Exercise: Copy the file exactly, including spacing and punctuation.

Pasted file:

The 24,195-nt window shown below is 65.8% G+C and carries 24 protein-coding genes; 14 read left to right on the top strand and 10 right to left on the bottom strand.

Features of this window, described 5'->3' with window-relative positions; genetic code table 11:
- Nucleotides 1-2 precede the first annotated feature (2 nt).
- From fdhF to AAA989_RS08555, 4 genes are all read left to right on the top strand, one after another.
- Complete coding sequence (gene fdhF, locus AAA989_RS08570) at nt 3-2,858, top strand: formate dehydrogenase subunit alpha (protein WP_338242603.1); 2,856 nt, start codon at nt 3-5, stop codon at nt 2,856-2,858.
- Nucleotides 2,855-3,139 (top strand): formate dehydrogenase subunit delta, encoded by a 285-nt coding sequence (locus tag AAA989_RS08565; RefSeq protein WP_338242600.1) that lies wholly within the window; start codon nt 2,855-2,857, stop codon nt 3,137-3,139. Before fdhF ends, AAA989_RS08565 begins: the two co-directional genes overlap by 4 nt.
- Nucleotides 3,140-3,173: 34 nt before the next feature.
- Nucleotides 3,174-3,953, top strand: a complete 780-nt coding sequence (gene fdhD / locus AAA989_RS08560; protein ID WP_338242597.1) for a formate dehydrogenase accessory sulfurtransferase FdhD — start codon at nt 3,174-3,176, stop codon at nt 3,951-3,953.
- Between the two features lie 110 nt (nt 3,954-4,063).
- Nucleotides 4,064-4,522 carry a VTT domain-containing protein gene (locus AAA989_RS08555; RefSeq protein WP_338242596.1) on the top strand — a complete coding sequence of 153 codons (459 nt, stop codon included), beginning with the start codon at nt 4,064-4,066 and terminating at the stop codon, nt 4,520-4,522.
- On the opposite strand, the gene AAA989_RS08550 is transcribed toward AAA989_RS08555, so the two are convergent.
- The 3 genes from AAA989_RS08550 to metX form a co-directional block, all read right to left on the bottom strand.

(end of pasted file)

The 24,195-nt window shown below is 65.8% G+C and carries 24 protein-coding genes; 14 read left to right on the top strand and 10 right to left on the bottom strand.

Features of this window, described 5'->3' with window-relative positions; genetic code table 11:
- Nucleotides 1-2 precede the first annotated feature (2 nt).
- From fdhF to AAA989_RS08555, 4 genes are all read left to right on the top strand, one after another.
- Complete coding sequence (gene fdhF, locus AAA989_RS08570) at nt 3-2,858, top strand: formate dehydrogenase subunit alpha (protein WP_338242603.1); 2,856 nt, start codon at nt 3-5, stop codon at nt 2,856-2,858.
- Nucleotides 2,855-3,139 (top strand): formate dehydrogenase subunit delta, encoded by a 285-nt coding sequence (locus tag AAA989_RS08565; RefSeq protein WP_338242600.1) that lies wholly within the window; start codon nt 2,855-2,857, stop codon nt 3,137-3,139. Before fdhF ends, AAA989_RS08565 begins: the two co-directional genes overlap by 4 nt.
- Nucleotides 3,140-3,173: 34 nt before the next feature.
- Nucleotides 3,174-3,953, top strand: a complete 780-nt coding sequence (gene fdhD / locus AAA989_RS08560; protein ID WP_338242597.1) for a formate dehydrogenase accessory sulfurtransferase FdhD — start codon at nt 3,174-3,176, stop codon at nt 3,951-3,953.
- Between the two features lie 110 nt (nt 3,954-4,063).
- Nucleotides 4,064-4,522 carry a VTT domain-containing protein gene (locus AAA989_RS08555; RefSeq protein WP_338242596.1) on the top strand — a complete coding sequence of 153 codons (459 nt, stop codon included), beginning with the start codon at nt 4,064-4,066 and terminating at the stop codon, nt 4,520-4,522.
- On the opposite strand, the gene AAA989_RS08550 is transcribed toward AAA989_RS08555, so the two are convergent.
- The 3 genes from AAA989_RS08550 to metX form a co-directional block, all read right to left on the bottom strand.